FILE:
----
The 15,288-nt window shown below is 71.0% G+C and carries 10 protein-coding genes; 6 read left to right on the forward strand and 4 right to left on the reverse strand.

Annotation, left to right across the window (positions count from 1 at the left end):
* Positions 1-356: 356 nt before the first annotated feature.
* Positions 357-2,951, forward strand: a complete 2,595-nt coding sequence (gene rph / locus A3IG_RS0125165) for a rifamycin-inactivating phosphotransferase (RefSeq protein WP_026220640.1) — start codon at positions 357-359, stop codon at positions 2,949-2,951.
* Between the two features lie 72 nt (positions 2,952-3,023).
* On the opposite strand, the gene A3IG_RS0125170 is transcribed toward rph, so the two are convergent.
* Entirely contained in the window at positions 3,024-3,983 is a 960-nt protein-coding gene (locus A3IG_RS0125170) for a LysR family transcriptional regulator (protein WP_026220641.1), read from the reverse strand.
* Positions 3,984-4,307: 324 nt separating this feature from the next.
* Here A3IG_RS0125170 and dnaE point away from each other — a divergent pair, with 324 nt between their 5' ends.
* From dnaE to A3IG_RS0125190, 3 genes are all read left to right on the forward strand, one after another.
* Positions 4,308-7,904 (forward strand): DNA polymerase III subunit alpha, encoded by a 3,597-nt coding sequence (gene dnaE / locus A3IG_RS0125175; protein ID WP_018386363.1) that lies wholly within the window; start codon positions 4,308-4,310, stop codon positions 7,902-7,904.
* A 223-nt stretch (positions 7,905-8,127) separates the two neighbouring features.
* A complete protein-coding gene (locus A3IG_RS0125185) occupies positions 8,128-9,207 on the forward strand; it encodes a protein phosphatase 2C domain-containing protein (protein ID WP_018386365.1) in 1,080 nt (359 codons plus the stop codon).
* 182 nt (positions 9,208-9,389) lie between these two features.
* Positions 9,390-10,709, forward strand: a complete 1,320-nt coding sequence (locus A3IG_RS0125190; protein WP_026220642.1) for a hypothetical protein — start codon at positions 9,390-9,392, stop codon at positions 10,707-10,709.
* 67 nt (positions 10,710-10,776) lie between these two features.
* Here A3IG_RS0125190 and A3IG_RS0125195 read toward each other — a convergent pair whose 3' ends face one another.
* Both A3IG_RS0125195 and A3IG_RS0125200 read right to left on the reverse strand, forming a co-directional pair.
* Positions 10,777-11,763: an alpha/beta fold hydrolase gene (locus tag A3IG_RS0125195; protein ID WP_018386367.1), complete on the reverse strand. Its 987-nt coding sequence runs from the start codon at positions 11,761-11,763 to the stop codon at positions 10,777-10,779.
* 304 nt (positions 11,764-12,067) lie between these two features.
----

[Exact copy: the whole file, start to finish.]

The 15,288-nt window shown below is 71.0% G+C and carries 10 protein-coding genes; 6 read left to right on the forward strand and 4 right to left on the reverse strand.

Annotation, left to right across the window (positions count from 1 at the left end):
* Positions 1-356: 356 nt before the first annotated feature.
* Positions 357-2,951, forward strand: a complete 2,595-nt coding sequence (gene rph / locus A3IG_RS0125165) for a rifamycin-inactivating phosphotransferase (RefSeq protein WP_026220640.1) — start codon at positions 357-359, stop codon at positions 2,949-2,951.
* Between the two features lie 72 nt (positions 2,952-3,023).
* On the opposite strand, the gene A3IG_RS0125170 is transcribed toward rph, so the two are convergent.
* Entirely contained in the window at positions 3,024-3,983 is a 960-nt protein-coding gene (locus A3IG_RS0125170) for a LysR family transcriptional regulator (protein WP_026220641.1), read from the reverse strand.
* Positions 3,984-4,307: 324 nt separating this feature from the next.
* Here A3IG_RS0125170 and dnaE point away from each other — a divergent pair, with 324 nt between their 5' ends.
* From dnaE to A3IG_RS0125190, 3 genes are all read left to right on the forward strand, one after another.
* Positions 4,308-7,904 (forward strand): DNA polymerase III subunit alpha, encoded by a 3,597-nt coding sequence (gene dnaE / locus A3IG_RS0125175; protein ID WP_018386363.1) that lies wholly within the window; start codon positions 4,308-4,310, stop codon positions 7,902-7,904.
* A 223-nt stretch (positions 7,905-8,127) separates the two neighbouring features.
* A complete protein-coding gene (locus A3IG_RS0125185) occupies positions 8,128-9,207 on the forward strand; it encodes a protein phosphatase 2C domain-containing protein (protein ID WP_018386365.1) in 1,080 nt (359 codons plus the stop codon).
* 182 nt (positions 9,208-9,389) lie between these two features.
* Positions 9,390-10,709, forward strand: a complete 1,320-nt coding sequence (locus A3IG_RS0125190; protein WP_026220642.1) for a hypothetical protein — start codon at positions 9,390-9,392, stop codon at positions 10,707-10,709.
* 67 nt (positions 10,710-10,776) lie between these two features.
* Here A3IG_RS0125190 and A3IG_RS0125195 read toward each other — a convergent pair whose 3' ends face one another.
* Both A3IG_RS0125195 and A3IG_RS0125200 read right to left on the reverse strand, forming a co-directional pair.
* Positions 10,777-11,763: an alpha/beta fold hydrolase gene (locus tag A3IG_RS0125195; protein ID WP_018386367.1), complete on the reverse strand. Its 987-nt coding sequence runs from the start codon at positions 11,761-11,763 to the stop codon at positions 10,777-10,779.
* 304 nt (positions 11,764-12,067) lie between these two features.